But at Rose Street, they were always expecting us. Eventually, Andre started shooting on his own more. It was easier for him and for Alex and Mr. C, and we had to navigate that. We had to have two separate crews, as I said, so that we were not getting out of a police car into the community. So, we could always be present, wherever we were needed, if I divided the world.

HtN: That’s very smart. Would you ever consider doing a follow-up, maybe 5 years down the line or more, just to revisit the community?

MN: To see what happened. Yeah. I mean, because some people have said, The Wire did this terrain, already, and here we are, back in a nonfiction way. I mean, we are launching an impact campaign, here in Baltimore, so the police department is going to use the film in training. It will facilitate a dialogue between youth and police, as well as adults and police. And the film will be part of “how do we see one another, from a different perspective?” So, I am toying with the fact that if we can get all of that off the ground, do you really come back and see what that meant for people, or what those conversations look like? I don’t know about 5 years from now.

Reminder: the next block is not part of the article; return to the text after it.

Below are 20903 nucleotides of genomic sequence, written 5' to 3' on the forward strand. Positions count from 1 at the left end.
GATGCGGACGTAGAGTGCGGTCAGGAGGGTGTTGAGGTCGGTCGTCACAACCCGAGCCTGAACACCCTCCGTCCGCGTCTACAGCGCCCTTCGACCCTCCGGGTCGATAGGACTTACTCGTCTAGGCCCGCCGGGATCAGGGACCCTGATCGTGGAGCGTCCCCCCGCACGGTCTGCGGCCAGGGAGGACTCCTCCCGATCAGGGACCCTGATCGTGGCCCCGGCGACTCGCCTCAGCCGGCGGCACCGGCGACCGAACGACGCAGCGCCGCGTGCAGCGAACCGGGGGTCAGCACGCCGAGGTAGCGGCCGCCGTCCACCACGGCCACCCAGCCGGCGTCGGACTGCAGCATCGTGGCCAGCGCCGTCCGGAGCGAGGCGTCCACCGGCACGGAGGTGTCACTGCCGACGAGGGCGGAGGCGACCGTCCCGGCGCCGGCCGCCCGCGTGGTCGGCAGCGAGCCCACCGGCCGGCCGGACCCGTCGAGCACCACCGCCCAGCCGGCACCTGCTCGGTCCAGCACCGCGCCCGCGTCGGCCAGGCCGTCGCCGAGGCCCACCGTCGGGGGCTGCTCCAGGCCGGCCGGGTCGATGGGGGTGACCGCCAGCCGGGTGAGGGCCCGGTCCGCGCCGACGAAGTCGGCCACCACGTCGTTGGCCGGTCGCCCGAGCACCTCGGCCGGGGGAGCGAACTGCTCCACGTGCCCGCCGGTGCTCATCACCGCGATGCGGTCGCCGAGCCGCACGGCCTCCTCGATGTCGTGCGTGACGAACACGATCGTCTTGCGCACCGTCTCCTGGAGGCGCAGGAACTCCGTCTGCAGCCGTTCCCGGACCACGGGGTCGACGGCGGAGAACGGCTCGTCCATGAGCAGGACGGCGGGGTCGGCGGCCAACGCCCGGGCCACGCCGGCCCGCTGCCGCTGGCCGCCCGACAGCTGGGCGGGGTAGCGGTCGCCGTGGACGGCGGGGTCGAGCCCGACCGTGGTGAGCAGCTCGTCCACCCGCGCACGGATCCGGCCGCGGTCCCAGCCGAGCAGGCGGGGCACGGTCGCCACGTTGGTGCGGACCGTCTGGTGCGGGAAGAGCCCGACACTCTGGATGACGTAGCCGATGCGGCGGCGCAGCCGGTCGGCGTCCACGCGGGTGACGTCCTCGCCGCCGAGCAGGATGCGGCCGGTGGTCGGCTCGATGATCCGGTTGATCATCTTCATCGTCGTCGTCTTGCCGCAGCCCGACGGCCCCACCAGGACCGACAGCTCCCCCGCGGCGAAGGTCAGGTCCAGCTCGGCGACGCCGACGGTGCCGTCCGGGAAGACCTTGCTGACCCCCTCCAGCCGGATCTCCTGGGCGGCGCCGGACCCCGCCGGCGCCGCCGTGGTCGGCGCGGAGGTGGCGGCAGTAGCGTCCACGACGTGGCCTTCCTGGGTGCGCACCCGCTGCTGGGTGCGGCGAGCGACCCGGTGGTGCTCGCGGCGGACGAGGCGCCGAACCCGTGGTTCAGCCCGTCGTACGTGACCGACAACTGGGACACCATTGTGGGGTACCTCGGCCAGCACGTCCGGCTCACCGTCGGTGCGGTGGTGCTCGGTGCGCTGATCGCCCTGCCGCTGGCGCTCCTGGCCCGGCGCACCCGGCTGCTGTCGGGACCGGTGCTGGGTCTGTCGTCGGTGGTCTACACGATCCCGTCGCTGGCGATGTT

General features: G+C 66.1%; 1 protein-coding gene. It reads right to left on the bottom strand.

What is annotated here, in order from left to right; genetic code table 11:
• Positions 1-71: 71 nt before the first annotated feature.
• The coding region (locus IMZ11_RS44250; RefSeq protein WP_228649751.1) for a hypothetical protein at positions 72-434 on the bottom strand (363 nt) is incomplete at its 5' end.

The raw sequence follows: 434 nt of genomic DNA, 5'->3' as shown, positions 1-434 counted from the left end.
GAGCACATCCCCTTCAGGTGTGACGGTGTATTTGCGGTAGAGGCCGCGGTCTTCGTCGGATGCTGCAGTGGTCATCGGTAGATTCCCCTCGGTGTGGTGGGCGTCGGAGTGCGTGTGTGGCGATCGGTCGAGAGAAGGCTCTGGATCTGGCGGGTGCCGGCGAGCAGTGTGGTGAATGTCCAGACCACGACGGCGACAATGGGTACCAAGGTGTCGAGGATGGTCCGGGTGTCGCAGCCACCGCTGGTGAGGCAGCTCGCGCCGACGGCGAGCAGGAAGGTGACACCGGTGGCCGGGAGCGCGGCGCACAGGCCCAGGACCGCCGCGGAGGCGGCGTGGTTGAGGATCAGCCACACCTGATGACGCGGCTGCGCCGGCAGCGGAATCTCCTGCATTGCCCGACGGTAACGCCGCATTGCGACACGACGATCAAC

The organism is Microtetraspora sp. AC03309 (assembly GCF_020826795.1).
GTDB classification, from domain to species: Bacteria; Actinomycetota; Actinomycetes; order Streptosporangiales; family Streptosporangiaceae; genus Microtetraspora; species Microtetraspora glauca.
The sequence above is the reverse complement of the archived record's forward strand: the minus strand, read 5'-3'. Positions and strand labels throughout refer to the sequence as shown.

The amazing thing is that all our subjects met each other for the first time on our 15-passenger van leaving Penn Station on the way to Tribeca [where the film premiered]. And by the time they left, there was a real connection between Monique Brown, in particular, and Alex Long, who realized they grew up the same. They hugged each other on stage last night, here at this festival. For me, it proved the concept that if you just take people out of their stereotype and let people meet as people, with just some common ground, you can find humanity again. I don’t know … maybe I’m a dreamer. I do think people helping people is a natural human instinct. So, we just have to get out of the uniforms and stereotypes … maybe?

HtN: Well, that’s a wonderful thought to end on. Congratulations on the film!

 MN: Thank you!

– Christopher Llewellyn Reed (@ChrisReedFilm)


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Christopher Llewellyn Reed is a film critic, filmmaker, and educator. A member of both the Online Film Critics Society (OFCS) and the Washington DC Area Film Critics Association (WAFCA) and a Rotten Tomatoes-approved film critic, he is: lead film critic at Hammer to Nail; editor at Film Festival Today; formerly the host of the award-winning Reel Talk with Christopher Llewellyn Reed, from Dragon Digital Media; and the author of Film Editing: Theory and Practice. In addition, he is one of the founders and former cohosts of The Fog of Truth, a podcast devoted to documentary cinema.